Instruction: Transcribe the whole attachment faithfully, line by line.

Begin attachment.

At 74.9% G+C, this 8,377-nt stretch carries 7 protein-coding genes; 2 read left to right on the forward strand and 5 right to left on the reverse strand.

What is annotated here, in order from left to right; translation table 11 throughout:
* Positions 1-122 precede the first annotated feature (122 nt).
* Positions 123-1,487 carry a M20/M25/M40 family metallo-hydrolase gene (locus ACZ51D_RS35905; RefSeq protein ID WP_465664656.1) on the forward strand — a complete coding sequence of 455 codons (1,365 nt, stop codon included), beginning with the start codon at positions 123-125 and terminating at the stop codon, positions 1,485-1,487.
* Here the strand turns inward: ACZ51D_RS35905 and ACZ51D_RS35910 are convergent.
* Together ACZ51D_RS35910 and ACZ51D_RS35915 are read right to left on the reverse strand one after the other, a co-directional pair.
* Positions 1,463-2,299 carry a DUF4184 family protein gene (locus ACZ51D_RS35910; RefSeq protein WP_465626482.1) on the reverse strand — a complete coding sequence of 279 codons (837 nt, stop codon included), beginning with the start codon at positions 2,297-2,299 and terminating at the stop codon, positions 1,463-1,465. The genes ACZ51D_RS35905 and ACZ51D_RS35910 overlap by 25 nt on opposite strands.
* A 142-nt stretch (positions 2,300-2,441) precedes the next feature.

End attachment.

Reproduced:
At 74.9% G+C, this 8,377-nt stretch carries 7 protein-coding genes; 2 read left to right on the forward strand and 5 right to left on the reverse strand.

What is annotated here, in order from left to right; translation table 11 throughout:
* Positions 1-122 precede the first annotated feature (122 nt).
* Positions 123-1,487 carry a M20/M25/M40 family metallo-hydrolase gene (locus ACZ51D_RS35905; RefSeq protein ID WP_465664656.1) on the forward strand — a complete coding sequence of 455 codons (1,365 nt, stop codon included), beginning with the start codon at positions 123-125 and terminating at the stop codon, positions 1,485-1,487.
* Here the strand turns inward: ACZ51D_RS35905 and ACZ51D_RS35910 are convergent.
* Together ACZ51D_RS35910 and ACZ51D_RS35915 are read right to left on the reverse strand one after the other, a co-directional pair.
* Positions 1,463-2,299 carry a DUF4184 family protein gene (locus ACZ51D_RS35910; RefSeq protein WP_465626482.1) on the reverse strand — a complete coding sequence of 279 codons (837 nt, stop codon included), beginning with the start codon at positions 2,297-2,299 and terminating at the stop codon, positions 1,463-1,465. The genes ACZ51D_RS35905 and ACZ51D_RS35910 overlap by 25 nt on opposite strands.
* A 142-nt stretch (positions 2,300-2,441) precedes the next feature.